Perspectives on Connected Innovation and Collaboration

Don Smith’s Sabbatical Insights

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Innovation Velocity

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This is a concept, a work in progress…

Velocity is classically defined as the rate of distance traveled over time. In the context of innovation, ideas move over time. And to be most useful, ideas require interactions with people in order to morph into innovations with business value

In a closed organization, an idea is likely to move as far as the idea holder’s personal network will take it. And the same idea will travel at a pace proportional to the idea holder’s communication plan. In other words, only so many people are able to interact with the idea, it’s fixed by the number of contacts in the idea holder’s network (n). Email to 20 contacts, you get 20 possible interactions as fast as they can read and respond.

In open or collaborative organizations, n is much larger. In networked or connected organizations, n is exponentially larger. Chances are the idea will be seen by your 20 contacts and their 20 contacts. And so on. More chances for interaction. The idea moves farther, but faster? Don’t know.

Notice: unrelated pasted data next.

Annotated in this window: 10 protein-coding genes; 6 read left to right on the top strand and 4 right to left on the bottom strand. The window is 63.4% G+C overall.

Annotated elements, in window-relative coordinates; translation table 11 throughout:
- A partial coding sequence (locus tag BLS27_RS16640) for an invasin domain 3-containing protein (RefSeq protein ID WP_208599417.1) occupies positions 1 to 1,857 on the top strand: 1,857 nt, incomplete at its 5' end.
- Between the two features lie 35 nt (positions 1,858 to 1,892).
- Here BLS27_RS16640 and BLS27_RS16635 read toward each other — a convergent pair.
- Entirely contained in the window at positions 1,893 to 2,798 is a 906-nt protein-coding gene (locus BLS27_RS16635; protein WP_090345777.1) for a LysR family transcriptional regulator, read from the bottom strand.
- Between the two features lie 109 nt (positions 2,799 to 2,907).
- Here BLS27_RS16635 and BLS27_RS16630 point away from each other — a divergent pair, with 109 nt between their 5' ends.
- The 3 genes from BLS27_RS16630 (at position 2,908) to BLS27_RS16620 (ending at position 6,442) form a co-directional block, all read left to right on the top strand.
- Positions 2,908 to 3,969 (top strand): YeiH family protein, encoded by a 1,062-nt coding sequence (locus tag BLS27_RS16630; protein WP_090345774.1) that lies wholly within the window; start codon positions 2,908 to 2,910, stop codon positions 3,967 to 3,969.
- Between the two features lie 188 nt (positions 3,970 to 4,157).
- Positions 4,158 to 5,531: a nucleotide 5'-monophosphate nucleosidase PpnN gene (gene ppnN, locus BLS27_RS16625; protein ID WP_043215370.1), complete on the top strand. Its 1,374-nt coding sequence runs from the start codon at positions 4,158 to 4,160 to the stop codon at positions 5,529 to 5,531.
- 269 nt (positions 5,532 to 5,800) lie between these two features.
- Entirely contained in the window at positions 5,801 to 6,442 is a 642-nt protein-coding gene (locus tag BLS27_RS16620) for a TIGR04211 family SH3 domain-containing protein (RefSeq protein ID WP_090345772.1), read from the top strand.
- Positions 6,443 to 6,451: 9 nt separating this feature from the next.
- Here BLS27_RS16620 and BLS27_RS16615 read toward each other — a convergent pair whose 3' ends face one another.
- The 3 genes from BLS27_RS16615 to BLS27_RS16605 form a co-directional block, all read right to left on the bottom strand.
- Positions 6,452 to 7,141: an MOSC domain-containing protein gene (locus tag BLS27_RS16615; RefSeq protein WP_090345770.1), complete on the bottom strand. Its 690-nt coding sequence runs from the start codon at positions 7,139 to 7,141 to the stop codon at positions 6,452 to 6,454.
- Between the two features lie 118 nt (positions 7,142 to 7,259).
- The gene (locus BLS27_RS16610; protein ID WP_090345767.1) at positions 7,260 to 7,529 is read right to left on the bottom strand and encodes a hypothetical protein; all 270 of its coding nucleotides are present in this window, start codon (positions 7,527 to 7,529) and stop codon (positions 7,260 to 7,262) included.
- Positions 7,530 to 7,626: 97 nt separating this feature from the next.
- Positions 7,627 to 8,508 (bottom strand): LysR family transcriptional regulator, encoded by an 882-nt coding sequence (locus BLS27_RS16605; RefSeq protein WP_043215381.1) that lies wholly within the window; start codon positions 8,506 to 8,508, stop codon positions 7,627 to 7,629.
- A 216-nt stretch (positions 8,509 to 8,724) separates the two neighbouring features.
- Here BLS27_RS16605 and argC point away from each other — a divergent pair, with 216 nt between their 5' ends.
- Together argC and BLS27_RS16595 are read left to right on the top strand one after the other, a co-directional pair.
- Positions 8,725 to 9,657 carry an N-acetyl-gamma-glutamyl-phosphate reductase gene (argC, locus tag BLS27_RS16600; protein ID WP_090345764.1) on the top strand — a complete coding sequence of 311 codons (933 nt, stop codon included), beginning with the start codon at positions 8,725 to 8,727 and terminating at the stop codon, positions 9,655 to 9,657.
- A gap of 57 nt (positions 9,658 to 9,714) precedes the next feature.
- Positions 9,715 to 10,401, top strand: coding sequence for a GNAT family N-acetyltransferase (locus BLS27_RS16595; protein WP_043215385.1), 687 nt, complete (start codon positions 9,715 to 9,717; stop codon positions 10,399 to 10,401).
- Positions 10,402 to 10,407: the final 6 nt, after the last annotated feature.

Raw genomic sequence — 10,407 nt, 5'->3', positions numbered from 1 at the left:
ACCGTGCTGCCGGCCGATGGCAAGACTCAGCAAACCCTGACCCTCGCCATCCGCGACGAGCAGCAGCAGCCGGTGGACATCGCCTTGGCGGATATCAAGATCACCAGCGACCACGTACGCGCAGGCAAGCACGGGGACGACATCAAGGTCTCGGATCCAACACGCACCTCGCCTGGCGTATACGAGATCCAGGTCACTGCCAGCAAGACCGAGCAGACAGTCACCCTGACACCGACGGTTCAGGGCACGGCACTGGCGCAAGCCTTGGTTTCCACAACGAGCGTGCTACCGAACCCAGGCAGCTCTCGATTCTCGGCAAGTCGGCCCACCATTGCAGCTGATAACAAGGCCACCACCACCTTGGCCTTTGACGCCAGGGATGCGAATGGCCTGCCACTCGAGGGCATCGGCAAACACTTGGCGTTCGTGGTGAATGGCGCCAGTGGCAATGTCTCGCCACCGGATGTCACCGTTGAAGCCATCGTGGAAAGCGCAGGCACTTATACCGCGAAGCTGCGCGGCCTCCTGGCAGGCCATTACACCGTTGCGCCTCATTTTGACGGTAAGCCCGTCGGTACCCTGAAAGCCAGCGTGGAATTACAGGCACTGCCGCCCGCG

So here’s a question. How do you put the brakes on the process and capture the most valuable ideas? Feels like you need a funnel. Maybe the entire process can be thought of as a funnel made of mesh. Maybe the mesh is discontinuous. Each connection point a person. Some connection points are frayed and won’t flow. The idea has to flow around the web to the ejection point of value.

The bigger the funnel opening, the more people involved and more possible interactions. But the ejection point could remain the same size.

So, fast innovation only benefits those that can slow the process down. What size funnel is best?

Thoughts on this? Please share.


Written by Donald Smith

May 13, 2009 at 2:40 pm

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Enterprise Social Media Tips

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Recently, I had a conversation with an leading industry analyst on the emerging Enterprise Social Media space, sometimes referred to as Enterprise 2.0 (E2.0). I felt like I came away with a few nuggets, some new, and others worth reinforcing. The conversation was centered around the analyst’s perspective on successful implementations of Enterprise Social Media within leading organizations.

Me: What are some common traits among “best in class” users of Enterprise Social Media?

A: The #1 requirement for success is Senior Management commitment, even if mandate and draconian tactics are required. Senior leaders must commit to E 2.0. For example, a Senior leaders could insist on not reading project related emails in favor of project wikis. Also, it’s critical to make Legal a team partner and stakeholder in the process, as early as possible.